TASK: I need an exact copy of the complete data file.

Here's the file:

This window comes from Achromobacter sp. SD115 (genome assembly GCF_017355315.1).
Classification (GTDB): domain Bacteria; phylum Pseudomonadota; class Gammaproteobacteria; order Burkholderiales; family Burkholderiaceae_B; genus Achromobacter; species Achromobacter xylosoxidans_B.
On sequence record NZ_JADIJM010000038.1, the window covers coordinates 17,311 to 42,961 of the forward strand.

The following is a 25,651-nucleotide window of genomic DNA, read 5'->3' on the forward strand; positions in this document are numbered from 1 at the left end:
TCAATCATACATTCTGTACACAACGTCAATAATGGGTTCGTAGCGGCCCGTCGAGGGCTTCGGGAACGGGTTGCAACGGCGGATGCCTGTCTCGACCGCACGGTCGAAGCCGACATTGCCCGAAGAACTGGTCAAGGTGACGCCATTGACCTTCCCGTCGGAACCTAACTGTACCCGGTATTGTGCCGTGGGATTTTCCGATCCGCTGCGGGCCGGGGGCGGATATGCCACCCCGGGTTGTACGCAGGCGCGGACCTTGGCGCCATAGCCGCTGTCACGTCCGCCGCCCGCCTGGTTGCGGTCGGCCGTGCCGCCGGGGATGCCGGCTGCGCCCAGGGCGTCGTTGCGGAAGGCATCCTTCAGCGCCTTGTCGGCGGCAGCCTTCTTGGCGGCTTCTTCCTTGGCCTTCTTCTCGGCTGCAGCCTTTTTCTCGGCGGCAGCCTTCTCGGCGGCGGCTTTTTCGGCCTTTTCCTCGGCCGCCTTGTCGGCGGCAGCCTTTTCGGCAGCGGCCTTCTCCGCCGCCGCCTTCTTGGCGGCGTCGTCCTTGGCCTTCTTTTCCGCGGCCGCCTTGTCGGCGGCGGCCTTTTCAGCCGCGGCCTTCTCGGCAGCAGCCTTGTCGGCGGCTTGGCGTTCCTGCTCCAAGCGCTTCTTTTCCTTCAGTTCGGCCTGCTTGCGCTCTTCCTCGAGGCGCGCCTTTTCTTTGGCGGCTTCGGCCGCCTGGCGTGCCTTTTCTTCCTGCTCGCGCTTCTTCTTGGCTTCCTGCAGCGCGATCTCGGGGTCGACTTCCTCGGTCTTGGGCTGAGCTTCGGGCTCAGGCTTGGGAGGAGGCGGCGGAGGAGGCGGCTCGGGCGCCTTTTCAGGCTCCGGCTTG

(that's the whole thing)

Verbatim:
This window comes from Achromobacter sp. SD115 (genome assembly GCF_017355315.1).
Classification (GTDB): domain Bacteria; phylum Pseudomonadota; class Gammaproteobacteria; order Burkholderiales; family Burkholderiaceae_B; genus Achromobacter; species Achromobacter xylosoxidans_B.
On sequence record NZ_JADIJM010000038.1, the window covers coordinates 17,311 to 42,961 of the forward strand.

The following is a 25,651-nucleotide window of genomic DNA, read 5'->3' on the forward strand; positions in this document are numbered from 1 at the left end:
TCAATCATACATTCTGTACACAACGTCAATAATGGGTTCGTAGCGGCCCGTCGAGGGCTTCGGGAACGGGTTGCAACGGCGGATGCCTGTCTCGACCGCACGGTCGAAGCCGACATTGCCCGAAGAACTGGTCAAGGTGACGCCATTGACCTTCCCGTCGGAACCTAACTGTACCCGGTATTGTGCCGTGGGATTTTCCGATCCGCTGCGGGCCGGGGGCGGATATGCCACCCCGGGTTGTACGCAGGCGCGGACCTTGGCGCCATAGCCGCTGTCACGTCCGCCGCCCGCCTGGTTGCGGTCGGCCGTGCCGCCGGGGATGCCGGCTGCGCCCAGGGCGTCGTTGCGGAAGGCATCCTTCAGCGCCTTGTCGGCGGCAGCCTTCTTGGCGGCTTCTTCCTTGGCCTTCTTCTCGGCTGCAGCCTTTTTCTCGGCGGCAGCCTTCTCGGCGGCGGCTTTTTCGGCCTTTTCCTCGGCCGCCTTGTCGGCGGCAGCCTTTTCGGCAGCGGCCTTCTCCGCCGCCGCCTTCTTGGCGGCGTCGTCCTTGGCCTTCTTTTCCGCGGCCGCCTTGTCGGCGGCGGCCTTTTCAGCCGCGGCCTTCTCGGCAGCAGCCTTGTCGGCGGCTTGGCGTTCCTGCTCCAAGCGCTTCTTTTCCTTCAGTTCGGCCTGCTTGCGCTCTTCCTCGAGGCGCGCCTTTTCTTTGGCGGCTTCGGCCGCCTGGCGTGCCTTTTCTTCCTGCTCGCGCTTCTTCTTGGCTTCCTGCAGCGCGATCTCGGGGTCGACTTCCTCGGTCTTGGGCTGAGCTTCGGGCTCAGGCTTGGGAGGAGGCGGCGGAGGAGGCGGCTCGGGCGCCTTTTCAGGCTCCGGCTTG